My last meal with our Fijian family.

My last meal with our Fijian family

Nau (Grandma) Lily.

Nau (Grandma) Lily

It was my last days with our Fijian family that made it all worth it. I was so loved, showered with smiles, meals, conversations, baby snuggles, children’s laughter and companionship that it was then I realized the overabundant life I was going back to was going to be void of the noise and beautiful chaos I loved so dearly. It was those moments that my home would be far too quite and the sound of little feet running around would be non existent, giggles filling the air, foreign smells sneaking under my door and village life outside my window. It was then I realized, living in a home with twenty two other people not once took a toll on me. I did not ever feel as if I needed time alone or a break. I never got tired of always having someone around and I knew how desperately I would miss “Yandra Jasmine” (good Morning), “Moce Jasmine” (goodnight).

We, as a family set out to raise money in order to help a nation in need. We felt a special connection to these tiny islands in the South Pacific and so we made Fiji our focus for over a year. We committed ourselves to first bringing awareness here at home, but it was the grueling process of raising the funds and collecting donations that all of you made possible. It was not feasible to do it alone and we didn’t have to. As this journey comes to a close I realize, yet again, that we were merely the ones to deliver the acts of kindness that you shared. We were the ones to put new shoes on a happy boy because you gave them. We were able to teach children how to read, because your  children shared their books. We were able to help pregnant women in far out villages with prenatal vitamins, cloth diapers, rattles and clothing, because you felt moved to do so. We were able give more toothbrushes than I could count and work to eliminate toothless smiles and painful mouths because you felt it was important. You helped over fifty Fijians read and see again with new specs and reading glasses. It was because of you that 130 children have new notebooks and can attend school prepared. Without your generosity, all the medical supplies donated to the hospital and clinic would still be needed. Without your desire to give we couldn’t have helped an entire village begin to drink clean water. SO, you see it is YOU that we are thankful for.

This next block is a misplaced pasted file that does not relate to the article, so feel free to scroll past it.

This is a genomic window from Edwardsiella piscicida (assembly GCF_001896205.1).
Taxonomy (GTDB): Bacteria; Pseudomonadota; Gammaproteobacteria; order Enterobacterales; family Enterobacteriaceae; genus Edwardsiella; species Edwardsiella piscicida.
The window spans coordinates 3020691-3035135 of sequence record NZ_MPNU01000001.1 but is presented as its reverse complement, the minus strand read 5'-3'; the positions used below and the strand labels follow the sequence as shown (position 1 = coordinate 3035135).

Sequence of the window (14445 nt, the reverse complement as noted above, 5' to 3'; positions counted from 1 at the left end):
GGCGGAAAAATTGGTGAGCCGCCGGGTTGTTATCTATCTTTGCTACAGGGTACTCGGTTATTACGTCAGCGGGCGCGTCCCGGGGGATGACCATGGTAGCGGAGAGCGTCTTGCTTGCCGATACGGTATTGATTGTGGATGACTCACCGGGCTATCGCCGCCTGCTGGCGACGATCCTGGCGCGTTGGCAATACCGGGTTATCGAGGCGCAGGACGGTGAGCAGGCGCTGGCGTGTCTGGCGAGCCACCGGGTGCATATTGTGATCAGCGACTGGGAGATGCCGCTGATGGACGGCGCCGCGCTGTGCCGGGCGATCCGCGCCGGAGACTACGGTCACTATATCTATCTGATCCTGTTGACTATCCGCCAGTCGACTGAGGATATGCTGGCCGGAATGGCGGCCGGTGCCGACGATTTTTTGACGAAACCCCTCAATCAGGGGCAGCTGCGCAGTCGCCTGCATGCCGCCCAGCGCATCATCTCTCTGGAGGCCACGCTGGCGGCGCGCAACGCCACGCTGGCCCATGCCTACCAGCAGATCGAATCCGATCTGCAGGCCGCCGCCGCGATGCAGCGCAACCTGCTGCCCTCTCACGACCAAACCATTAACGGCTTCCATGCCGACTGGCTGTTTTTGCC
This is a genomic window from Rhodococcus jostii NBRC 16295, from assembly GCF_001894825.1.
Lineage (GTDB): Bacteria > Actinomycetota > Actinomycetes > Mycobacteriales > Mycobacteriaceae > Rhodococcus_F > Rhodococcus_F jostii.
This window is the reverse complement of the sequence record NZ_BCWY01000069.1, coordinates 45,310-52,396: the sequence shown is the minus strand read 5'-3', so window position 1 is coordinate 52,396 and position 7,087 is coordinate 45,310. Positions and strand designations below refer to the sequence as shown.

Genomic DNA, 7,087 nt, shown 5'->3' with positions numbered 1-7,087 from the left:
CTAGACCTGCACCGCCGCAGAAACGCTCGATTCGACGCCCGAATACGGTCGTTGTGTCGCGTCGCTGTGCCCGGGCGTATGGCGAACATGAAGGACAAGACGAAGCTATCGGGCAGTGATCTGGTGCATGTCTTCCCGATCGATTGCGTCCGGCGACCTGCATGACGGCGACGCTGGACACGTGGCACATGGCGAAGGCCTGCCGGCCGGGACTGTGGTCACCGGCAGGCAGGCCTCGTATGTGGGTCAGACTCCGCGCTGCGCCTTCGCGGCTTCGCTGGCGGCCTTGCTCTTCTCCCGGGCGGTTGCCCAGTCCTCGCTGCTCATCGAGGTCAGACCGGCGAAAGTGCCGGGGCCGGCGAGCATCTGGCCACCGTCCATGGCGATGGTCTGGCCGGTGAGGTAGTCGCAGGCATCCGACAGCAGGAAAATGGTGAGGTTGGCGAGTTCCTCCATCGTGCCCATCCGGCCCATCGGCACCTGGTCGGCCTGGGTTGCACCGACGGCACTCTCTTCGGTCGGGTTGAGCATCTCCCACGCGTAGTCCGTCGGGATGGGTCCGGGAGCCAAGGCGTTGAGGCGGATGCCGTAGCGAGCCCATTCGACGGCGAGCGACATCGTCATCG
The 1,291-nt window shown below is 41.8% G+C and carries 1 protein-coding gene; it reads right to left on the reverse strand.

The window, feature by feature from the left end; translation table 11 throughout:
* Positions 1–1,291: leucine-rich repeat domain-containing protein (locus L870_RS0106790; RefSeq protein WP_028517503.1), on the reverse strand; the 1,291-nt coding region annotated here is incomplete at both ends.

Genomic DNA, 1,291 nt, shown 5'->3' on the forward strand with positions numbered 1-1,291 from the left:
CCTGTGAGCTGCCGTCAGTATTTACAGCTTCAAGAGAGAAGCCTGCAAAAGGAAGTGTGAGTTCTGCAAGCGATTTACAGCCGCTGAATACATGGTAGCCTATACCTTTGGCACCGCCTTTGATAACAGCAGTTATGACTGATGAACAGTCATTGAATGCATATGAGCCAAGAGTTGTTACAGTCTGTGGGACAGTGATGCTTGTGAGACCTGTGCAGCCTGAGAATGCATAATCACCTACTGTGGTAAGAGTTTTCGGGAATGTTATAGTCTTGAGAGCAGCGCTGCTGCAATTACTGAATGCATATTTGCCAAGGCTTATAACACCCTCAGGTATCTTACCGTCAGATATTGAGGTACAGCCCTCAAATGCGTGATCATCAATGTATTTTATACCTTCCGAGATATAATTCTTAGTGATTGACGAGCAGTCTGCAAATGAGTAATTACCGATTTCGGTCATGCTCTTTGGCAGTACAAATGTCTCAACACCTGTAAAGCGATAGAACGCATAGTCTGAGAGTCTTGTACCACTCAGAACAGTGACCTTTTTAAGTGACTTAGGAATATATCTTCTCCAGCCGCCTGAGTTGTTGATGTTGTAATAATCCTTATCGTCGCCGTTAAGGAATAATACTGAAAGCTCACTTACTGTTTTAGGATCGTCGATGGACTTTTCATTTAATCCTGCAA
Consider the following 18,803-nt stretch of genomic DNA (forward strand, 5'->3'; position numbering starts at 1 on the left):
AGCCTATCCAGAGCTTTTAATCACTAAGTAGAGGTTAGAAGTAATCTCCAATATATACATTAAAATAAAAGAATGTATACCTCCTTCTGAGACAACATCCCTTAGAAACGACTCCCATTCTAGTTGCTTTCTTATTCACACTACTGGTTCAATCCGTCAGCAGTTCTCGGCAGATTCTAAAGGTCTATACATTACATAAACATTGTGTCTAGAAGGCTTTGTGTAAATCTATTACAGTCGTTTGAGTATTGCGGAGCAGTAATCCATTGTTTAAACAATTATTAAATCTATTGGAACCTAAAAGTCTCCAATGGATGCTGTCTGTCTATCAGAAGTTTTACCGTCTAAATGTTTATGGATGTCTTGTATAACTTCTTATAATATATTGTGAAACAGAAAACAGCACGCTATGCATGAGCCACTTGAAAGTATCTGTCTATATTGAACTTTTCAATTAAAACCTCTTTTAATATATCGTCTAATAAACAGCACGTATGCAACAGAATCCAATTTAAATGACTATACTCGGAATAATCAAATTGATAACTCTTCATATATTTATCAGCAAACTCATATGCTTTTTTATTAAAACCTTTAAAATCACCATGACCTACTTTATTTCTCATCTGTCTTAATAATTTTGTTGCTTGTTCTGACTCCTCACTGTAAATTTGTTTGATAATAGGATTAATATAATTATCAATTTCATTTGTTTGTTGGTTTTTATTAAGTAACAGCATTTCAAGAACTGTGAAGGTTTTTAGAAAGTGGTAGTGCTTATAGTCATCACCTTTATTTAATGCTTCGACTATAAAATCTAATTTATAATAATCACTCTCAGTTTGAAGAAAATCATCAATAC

Baby Faith.

Baby Faith

Vivili Village

Vivili Village

Vinaka Vakalevu to all of our friends, family, co-workers, strangers and supporters for all you have done. It is with so much gratitude that I urge you to take a moment and realize your help truly made a difference. I also want to say thank you, from the bottom of our hearts to our Fijian family. You opened your home to us and wasted not a single moment making us feel comfortable and adored. You taught us about your culture and let us share in your traditions, you laughed with us and cried with us. Most importantly, you taught us what the meaning of family really is. You taught us how selfless one can be and how giving you are. We watched you work hard day in and day out without a single complaint. We watched resilience and joy go hand in hand. You gave us the greatest gift of all, the gift of family.

Farewell Jasmine...

Farewell Jasmine…

It is my great honor to put the closing words on another journey that JACARA and our family made possible. I know, more than ever before that I am a blessed woman, wife, sister, daughter, niece, friend and human being. It is my hope that you feel the gratitude seeping from my every pore, for it is also yours to indulge in! Thank you to the Naqaqa Giving Foundation, Max, Jone and all of their staff for all of your time, answers, patience and commitment to Fiji and it’s people.

To learn more about how you can volunteer in Fiji or perhaps bring your talents and knowledge to make a difference, please visit www.fijicharity.org or reach out to me (Jasmine) personally at Jasmine@fijicharity.org.

With a deep breath and a content smile, VINAKA VAKALEVU & Farewell Fiji, until next time!!

Jasmine, Jared and the JACARA Team

To make a greater difference; JACARA will donate 10% of ALL profits earned to the Naqaqa Giving Foundation!